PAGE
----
In 2009 I did a post whose title — “Excuse Me While I Kiss this Guy” — was an homage to the great modern institution of mangled popular song lyrics. That particular neurological “take” on Jimi Hendrix’s wailed request in “Purple Haze” is so prevalent that an entire website dedicated to misheard song lyrics is actually called “Kiss This Guy,” and beat me to the punch by three years. Who knew?
Knowing, it seems, is the key. That “kiss this guy” mistake is probably based as much on the cognitive dissonance implicated in the brain’s processing of the real lyric, “Excuse me while I kiss the sky,” as any failure to enunciate by the late, great stoned Englishman Hendrix. ”Kiss the sky” is just not in our neural “type-ahead” cache, and while you might not think “kiss this guy” actually is, well, turns out it is. Oddly enough.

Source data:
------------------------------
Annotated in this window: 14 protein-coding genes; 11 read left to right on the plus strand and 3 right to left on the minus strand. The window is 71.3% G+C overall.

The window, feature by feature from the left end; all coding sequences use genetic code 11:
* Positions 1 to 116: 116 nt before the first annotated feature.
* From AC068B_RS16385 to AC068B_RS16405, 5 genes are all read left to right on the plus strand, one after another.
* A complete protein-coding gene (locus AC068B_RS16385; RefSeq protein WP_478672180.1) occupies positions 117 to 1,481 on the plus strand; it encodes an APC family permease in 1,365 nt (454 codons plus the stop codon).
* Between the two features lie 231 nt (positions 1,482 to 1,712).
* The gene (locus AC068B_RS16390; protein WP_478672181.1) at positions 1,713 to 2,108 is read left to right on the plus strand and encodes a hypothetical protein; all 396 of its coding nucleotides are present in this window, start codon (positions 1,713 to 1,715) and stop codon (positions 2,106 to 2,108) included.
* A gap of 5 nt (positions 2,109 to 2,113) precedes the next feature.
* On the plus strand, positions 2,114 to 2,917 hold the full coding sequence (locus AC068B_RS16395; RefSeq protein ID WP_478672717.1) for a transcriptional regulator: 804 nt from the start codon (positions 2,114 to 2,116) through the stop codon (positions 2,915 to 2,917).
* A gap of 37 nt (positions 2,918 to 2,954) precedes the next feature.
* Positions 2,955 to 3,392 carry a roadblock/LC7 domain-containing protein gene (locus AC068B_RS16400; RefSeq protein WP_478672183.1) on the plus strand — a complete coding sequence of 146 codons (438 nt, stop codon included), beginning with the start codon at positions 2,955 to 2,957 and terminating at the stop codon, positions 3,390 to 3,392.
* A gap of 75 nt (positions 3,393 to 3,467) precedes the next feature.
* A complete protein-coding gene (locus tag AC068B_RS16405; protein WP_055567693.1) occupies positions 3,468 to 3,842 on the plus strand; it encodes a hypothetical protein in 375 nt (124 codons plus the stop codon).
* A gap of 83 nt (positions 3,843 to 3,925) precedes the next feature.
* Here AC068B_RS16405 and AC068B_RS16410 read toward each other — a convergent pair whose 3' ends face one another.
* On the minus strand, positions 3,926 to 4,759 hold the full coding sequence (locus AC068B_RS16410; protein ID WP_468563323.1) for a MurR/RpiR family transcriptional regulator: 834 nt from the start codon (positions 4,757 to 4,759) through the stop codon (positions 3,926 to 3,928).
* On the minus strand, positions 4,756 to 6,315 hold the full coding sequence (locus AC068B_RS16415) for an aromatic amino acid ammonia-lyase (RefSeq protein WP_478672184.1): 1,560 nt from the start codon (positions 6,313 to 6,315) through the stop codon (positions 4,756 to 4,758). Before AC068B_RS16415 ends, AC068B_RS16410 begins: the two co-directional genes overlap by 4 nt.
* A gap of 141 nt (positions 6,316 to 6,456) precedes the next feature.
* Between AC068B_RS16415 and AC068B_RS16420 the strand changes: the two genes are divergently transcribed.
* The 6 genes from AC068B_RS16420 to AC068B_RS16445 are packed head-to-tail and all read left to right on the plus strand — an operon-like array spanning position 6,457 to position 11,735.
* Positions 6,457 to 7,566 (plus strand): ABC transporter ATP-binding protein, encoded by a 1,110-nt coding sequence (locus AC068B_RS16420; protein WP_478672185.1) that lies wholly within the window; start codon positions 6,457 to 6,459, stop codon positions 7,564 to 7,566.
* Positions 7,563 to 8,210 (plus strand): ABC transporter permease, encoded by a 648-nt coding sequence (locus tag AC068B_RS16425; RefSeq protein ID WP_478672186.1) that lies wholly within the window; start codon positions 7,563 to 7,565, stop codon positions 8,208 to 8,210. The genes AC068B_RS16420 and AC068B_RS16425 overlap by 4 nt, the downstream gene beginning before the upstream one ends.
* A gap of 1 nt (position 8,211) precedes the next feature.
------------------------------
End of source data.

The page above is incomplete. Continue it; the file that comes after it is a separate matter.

Same thing with names. Pattern recognition and familiarity are all. Everyone, after all, knows what “a Louis Vuitton” is, and wants one — real or not. The result has been years of fun and, for many of those I love, profit.
Even I had my moments on that score, and when, as a much younger man, I was tasked to hop on an Amtrak and sue a trademark counterfeiter on LVMH’s behalf in the Eastern District of Pennsylvania, I was happy to do it. (The “LV” is for Louis Vuitton; the M is not for Malletier, in fact — the “MH” is for Moët Hennessy. Together, they’re a “group.”) The resulting decision, Malletier v. Veit, was kind of important for about ten minutes.
But who is that plaintiff? Who is this Malletier guy?
The plaintiff in my case, of course — and in Malletier v. Dooney & Bourke, and a whole bunch of other cases — was not a guy named Louis V. Malletier. Of course. You knew that. It is, rather, the firm called Louis Vuitton Malletier — and as you also knew, a “malletier is, in French, literally a trunk-maker, or manufacturer of luggage and suitcases.” It comes from the French word malle, which means trunk but related, as is readily evident, to the word “mallet” for hammer.